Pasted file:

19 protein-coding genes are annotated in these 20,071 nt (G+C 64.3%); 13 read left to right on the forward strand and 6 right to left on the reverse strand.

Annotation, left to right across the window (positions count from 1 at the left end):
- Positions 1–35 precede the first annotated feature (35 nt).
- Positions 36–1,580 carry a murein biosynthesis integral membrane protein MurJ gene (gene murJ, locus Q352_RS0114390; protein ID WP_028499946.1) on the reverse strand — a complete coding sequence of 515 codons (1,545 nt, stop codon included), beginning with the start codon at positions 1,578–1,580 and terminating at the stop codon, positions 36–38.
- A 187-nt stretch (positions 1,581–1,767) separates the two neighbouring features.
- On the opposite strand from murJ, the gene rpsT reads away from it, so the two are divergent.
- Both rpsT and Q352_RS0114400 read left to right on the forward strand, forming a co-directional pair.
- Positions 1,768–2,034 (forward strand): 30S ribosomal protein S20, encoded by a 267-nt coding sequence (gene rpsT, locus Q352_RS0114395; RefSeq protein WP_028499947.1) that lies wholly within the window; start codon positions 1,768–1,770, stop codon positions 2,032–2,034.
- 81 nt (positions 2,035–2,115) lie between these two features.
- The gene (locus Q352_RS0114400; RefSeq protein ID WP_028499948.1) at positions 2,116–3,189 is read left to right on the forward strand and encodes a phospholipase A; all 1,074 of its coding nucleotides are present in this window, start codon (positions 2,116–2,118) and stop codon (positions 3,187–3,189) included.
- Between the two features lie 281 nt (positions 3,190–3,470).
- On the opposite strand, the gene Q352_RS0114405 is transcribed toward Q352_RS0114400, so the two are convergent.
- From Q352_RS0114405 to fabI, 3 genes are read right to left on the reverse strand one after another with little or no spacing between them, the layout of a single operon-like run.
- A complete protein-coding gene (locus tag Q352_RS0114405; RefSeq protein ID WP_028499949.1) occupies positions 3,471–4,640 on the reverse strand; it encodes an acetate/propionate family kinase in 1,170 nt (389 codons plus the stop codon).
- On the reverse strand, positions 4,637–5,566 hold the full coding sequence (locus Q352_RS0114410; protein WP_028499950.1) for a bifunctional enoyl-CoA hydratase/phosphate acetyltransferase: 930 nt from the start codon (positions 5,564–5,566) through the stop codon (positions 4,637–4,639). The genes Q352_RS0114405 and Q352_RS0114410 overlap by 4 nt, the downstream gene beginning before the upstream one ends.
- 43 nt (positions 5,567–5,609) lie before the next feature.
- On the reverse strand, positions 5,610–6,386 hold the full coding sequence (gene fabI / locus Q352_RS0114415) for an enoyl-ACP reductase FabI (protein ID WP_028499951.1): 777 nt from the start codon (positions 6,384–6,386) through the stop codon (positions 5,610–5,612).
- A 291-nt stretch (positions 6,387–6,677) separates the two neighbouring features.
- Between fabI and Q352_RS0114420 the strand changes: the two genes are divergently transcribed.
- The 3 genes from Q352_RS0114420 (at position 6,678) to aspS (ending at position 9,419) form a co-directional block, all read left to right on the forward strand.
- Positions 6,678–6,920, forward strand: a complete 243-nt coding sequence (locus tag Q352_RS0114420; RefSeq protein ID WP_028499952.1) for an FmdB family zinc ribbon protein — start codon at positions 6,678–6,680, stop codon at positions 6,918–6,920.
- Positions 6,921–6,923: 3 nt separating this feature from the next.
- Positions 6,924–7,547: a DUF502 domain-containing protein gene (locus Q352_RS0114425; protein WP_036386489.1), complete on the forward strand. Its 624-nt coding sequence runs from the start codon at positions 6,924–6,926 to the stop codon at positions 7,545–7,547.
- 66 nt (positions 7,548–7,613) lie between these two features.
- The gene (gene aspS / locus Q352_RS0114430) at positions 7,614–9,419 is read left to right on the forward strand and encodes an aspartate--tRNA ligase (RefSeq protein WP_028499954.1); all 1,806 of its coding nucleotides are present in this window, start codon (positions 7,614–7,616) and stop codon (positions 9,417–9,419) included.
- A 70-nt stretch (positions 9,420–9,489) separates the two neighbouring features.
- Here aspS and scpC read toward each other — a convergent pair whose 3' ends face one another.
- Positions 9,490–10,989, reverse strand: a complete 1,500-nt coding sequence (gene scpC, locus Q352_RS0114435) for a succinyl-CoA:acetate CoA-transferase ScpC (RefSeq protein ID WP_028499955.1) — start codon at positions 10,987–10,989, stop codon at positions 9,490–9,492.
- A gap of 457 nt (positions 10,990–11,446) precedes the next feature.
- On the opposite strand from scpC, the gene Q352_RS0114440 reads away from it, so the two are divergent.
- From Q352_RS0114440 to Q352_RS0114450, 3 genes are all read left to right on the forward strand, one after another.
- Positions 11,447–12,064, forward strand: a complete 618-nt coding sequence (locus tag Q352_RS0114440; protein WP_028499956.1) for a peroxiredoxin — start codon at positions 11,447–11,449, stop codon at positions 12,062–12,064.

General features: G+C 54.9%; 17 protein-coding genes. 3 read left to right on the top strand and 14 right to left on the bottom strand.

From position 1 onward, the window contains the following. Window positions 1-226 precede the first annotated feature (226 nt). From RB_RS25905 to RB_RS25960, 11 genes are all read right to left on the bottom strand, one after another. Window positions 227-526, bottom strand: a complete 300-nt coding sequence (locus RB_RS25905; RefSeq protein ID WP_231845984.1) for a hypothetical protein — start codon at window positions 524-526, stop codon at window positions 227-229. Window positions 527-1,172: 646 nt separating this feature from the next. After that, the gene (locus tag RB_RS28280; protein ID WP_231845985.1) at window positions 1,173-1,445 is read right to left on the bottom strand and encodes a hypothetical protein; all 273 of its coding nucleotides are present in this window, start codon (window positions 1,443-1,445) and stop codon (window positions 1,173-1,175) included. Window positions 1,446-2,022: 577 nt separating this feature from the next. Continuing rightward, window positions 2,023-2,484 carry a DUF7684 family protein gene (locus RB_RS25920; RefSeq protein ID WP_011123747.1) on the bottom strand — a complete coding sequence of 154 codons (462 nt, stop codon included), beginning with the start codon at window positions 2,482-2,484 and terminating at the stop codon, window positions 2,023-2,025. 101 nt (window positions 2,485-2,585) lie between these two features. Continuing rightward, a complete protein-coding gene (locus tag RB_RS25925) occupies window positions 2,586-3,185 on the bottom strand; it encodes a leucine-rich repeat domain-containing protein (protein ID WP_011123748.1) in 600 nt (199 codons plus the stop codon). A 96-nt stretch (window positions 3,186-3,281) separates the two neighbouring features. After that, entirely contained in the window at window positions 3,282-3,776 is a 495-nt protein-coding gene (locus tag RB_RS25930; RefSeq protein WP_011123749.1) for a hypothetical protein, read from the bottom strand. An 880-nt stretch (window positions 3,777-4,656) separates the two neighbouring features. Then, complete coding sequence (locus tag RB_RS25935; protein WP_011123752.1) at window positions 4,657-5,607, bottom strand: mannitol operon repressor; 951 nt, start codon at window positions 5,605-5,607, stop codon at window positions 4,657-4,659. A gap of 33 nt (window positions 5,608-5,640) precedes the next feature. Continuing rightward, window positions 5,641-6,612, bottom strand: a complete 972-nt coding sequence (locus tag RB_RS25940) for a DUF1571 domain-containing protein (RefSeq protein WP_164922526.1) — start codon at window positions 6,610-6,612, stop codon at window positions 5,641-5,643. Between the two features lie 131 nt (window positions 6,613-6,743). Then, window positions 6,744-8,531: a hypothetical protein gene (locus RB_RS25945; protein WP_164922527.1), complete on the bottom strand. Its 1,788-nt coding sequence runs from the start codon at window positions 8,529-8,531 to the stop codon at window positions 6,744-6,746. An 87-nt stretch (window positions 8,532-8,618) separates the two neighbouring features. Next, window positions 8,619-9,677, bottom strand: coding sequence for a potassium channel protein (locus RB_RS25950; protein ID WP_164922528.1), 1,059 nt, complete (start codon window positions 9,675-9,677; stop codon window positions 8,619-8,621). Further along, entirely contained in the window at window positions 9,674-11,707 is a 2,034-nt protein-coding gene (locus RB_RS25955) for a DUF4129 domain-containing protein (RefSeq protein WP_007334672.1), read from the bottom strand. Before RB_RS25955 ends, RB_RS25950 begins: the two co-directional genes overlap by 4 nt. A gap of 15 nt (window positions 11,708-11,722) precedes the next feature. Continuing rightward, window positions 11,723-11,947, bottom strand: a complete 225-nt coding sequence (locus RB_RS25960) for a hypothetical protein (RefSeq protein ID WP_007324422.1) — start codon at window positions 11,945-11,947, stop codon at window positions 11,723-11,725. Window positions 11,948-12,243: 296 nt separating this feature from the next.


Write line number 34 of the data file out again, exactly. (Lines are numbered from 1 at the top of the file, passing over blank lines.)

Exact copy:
From position 1 onward, the window contains the following. Window positions 1-226 precede the first annotated feature (226 nt). From RB_RS25905 to RB_RS25960, 11 genes are all read right to left on the bottom strand, one after another. Window positions 227-526, bottom strand: a complete 300-nt coding sequence (locus RB_RS25905; RefSeq protein ID WP_231845984.1) for a hypothetical protein — start codon at window positions 524-526, stop codon at window positions 227-229. Window positions 527-1,172: 646 nt separating this feature from the next. After that, the gene (locus tag RB_RS28280; protein ID WP_231845985.1) at window positions 1,173-1,445 is read right to left on the bottom strand and encodes a hypothetical protein; all 273 of its coding nucleotides are present in this window, start codon (window positions 1,443-1,445) and stop codon (window positions 1,173-1,175) included. Window positions 1,446-2,022: 577 nt separating this feature from the next. Continuing rightward, window positions 2,023-2,484 carry a DUF7684 family protein gene (locus RB_RS25920; RefSeq protein ID WP_011123747.1) on the bottom strand — a complete coding sequence of 154 codons (462 nt, stop codon included), beginning with the start codon at window positions 2,482-2,484 and terminating at the stop codon, window positions 2,023-2,025. 101 nt (window positions 2,485-2,585) lie between these two features. Continuing rightward, a complete protein-coding gene (locus tag RB_RS25925) occupies window positions 2,586-3,185 on the bottom strand; it encodes a leucine-rich repeat domain-containing protein (protein ID WP_011123748.1) in 600 nt (199 codons plus the stop codon). A 96-nt stretch (window positions 3,186-3,281) separates the two neighbouring features. After that, entirely contained in the window at window positions 3,282-3,776 is a 495-nt protein-coding gene (locus tag RB_RS25930; RefSeq protein WP_011123749.1) for a hypothetical protein, read from the bottom strand. An 880-nt stretch (window positions 3,777-4,656) separates the two neighbouring features. Then, complete coding sequence (locus tag RB_RS25935; protein WP_011123752.1) at window positions 4,657-5,607, bottom strand: mannitol operon repressor; 951 nt, start codon at window positions 5,605-5,607, stop codon at window positions 4,657-4,659. A gap of 33 nt (window positions 5,608-5,640) precedes the next feature. Continuing rightward, window positions 5,641-6,612, bottom strand: a complete 972-nt coding sequence (locus tag RB_RS25940) for a DUF1571 domain-containing protein (RefSeq protein WP_164922526.1) — start codon at window positions 6,610-6,612, stop codon at window positions 5,641-5,643. Between the two features lie 131 nt (window positions 6,613-6,743). Then, window positions 6,744-8,531: a hypothetical protein gene (locus RB_RS25945; protein WP_164922527.1), complete on the bottom strand. Its 1,788-nt coding sequence runs from the start codon at window positions 8,529-8,531 to the stop codon at window positions 6,744-6,746. An 87-nt stretch (window positions 8,532-8,618) separates the two neighbouring features. Next, window positions 8,619-9,677, bottom strand: coding sequence for a potassium channel protein (locus RB_RS25950; protein ID WP_164922528.1), 1,059 nt, complete (start codon window positions 9,675-9,677; stop codon window positions 8,619-8,621). Further along, entirely contained in the window at window positions 9,674-11,707 is a 2,034-nt protein-coding gene (locus RB_RS25955) for a DUF4129 domain-containing protein (RefSeq protein WP_007334672.1), read from the bottom strand. Before RB_RS25955 ends, RB_RS25950 begins: the two co-directional genes overlap by 4 nt. A gap of 15 nt (window positions 11,708-11,722) precedes the next feature. Continuing rightward, window positions 11,723-11,947, bottom strand: a complete 225-nt coding sequence (locus RB_RS25960) for a hypothetical protein (RefSeq protein ID WP_007324422.1) — start codon at window positions 11,945-11,947, stop codon at window positions 11,723-11,725. Window positions 11,948-12,243: 296 nt separating this feature from the next.